Trope-a-Day: Our Weapons Will Be Boxy In The Future

Our Weapons Will Be Boxy In The Future: Averted in most cases; most guns, while still being fundamentally gun-shaped (ergonomists cringe at the thought of trying to actually hit something with the remote-control-styled ST:TNG phaser, for example) as appropriate to the manipulators of the species they’re designed for, still follow The Aesthetics of Technology in being sleek, curvy organic shapes.  After all, they’re nanofactured – grown, not assembled – and all the field-replaceable parts are modular, so…

Played absolutely straight in just one case by the S-11i Mamabear heavy sluggun, because the Mamabear is a brutally overpowered weapon designed – well, the designers appear to have been thinking about building a weapon to fight kaiju at close range. It looks like a large vaned metal brick with a stubby barrel sticking out of one end because that’s precisely what it is; the mass driver is sufficiently overpowered that the whole mechanism of the thing is built into a giant heat sink to keep it at something close to a reasonable operating temperature. Although if you fire the thing multiple times in close succession, reasonable operating temperature means “only radiating in the red”.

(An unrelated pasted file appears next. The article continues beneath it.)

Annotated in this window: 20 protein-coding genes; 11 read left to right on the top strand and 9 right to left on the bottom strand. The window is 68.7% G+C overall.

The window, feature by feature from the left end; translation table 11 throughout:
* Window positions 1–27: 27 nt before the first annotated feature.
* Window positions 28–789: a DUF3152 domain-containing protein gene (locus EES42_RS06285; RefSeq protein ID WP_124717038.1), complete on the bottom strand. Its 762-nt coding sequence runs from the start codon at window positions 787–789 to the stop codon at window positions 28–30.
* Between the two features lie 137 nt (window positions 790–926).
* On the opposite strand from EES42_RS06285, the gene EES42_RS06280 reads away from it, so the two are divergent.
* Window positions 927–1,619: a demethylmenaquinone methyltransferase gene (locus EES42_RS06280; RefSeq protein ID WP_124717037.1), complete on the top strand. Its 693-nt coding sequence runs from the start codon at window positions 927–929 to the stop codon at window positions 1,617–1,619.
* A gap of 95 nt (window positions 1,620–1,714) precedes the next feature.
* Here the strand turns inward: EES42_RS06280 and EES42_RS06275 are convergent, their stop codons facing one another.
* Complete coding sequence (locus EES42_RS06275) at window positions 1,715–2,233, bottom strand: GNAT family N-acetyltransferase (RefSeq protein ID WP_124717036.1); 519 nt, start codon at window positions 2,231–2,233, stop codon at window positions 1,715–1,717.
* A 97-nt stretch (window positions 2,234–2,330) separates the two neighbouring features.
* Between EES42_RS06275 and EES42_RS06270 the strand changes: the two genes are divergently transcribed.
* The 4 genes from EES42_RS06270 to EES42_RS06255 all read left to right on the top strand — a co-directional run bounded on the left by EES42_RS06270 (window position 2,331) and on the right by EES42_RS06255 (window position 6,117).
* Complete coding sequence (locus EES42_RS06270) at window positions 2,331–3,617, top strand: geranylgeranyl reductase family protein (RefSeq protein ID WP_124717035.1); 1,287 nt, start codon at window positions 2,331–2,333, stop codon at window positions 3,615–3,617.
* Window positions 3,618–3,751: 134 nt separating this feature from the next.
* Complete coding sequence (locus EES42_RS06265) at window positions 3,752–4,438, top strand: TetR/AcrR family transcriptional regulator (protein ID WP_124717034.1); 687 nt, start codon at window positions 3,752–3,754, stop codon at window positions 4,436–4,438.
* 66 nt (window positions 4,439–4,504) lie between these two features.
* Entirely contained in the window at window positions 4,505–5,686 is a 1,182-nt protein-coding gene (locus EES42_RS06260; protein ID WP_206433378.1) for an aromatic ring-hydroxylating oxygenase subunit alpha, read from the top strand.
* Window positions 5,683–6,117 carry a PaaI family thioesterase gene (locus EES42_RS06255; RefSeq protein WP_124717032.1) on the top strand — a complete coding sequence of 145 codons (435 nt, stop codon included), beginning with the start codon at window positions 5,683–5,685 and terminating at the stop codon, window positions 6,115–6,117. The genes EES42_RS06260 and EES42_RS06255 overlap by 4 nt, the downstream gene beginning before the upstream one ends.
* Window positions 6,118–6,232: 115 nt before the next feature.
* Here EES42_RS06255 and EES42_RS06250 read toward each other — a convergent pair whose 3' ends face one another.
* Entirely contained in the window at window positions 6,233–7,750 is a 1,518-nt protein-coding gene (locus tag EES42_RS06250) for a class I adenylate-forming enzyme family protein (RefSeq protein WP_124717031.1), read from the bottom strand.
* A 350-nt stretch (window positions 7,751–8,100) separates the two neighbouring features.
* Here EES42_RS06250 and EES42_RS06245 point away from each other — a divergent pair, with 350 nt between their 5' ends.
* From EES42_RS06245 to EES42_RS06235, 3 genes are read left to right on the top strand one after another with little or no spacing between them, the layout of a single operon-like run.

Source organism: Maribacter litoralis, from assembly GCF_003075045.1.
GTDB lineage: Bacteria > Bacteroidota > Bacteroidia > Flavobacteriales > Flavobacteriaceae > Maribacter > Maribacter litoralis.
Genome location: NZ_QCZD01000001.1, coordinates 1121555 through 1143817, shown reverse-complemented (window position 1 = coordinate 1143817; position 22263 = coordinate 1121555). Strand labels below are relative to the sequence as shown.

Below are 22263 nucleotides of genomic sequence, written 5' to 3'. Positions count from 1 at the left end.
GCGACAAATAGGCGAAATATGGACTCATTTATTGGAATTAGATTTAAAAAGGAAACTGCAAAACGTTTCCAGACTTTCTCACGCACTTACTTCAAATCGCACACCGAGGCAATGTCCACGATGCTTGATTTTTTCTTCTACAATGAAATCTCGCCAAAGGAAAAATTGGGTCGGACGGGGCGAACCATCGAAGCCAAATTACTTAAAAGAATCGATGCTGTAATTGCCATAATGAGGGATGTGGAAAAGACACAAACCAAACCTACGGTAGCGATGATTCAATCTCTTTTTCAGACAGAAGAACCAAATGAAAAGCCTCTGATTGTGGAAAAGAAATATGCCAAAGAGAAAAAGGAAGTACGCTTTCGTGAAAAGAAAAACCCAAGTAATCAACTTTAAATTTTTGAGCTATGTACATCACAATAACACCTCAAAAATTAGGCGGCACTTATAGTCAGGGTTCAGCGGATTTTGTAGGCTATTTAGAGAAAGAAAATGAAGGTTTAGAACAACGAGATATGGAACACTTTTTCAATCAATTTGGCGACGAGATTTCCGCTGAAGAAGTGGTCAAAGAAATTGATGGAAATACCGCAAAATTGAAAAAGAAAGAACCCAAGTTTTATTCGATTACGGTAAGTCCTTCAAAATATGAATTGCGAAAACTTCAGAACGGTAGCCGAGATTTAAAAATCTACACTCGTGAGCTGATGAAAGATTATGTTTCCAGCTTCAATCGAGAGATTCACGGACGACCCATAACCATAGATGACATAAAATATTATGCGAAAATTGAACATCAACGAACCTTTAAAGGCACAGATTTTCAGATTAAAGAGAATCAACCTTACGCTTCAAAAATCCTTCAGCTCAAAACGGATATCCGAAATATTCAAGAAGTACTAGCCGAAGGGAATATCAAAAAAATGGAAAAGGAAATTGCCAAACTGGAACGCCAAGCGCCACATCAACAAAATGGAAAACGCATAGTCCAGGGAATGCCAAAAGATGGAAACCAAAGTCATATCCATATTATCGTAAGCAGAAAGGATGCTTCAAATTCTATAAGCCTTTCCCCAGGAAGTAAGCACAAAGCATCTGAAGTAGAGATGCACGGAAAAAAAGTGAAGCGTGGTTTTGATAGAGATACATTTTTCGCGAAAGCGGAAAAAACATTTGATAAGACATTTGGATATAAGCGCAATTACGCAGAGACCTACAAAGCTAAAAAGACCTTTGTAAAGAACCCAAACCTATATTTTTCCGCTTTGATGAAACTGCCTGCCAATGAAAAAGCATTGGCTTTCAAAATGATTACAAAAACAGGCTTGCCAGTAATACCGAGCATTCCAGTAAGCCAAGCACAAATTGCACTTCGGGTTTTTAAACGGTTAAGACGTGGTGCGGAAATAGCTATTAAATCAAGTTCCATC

(It has some other disadvantages too, like small magazine size, slow reloading rate, inaccuracy at long range, and a recoil that inflicts compound fractures on anyone who fires the thing whose bones aren’t reinforced with hard-wearing synthetic composites, but sometimes that’s worth it for the ability to one-hit kill damn near anything you’ll ever find yourself staring down the barrel at.)

Interlude: Things That Go Bang

Since in the ongoing series about the Legions I’m obviously going to be talking about their guns, seems to me that I ought to maybe describe the terminology used for those just a bit so that you know what I’m talking about.

That is, inasmuch as terminology has changed from what could reasonably be translated into our firearms terminology, inasmuch in turn as these guns technically aren’t firearms – they’re powered by mass drivers rather than chemical explosions – so while some of the words are familiar, the definitions have changed.

Let me sum up: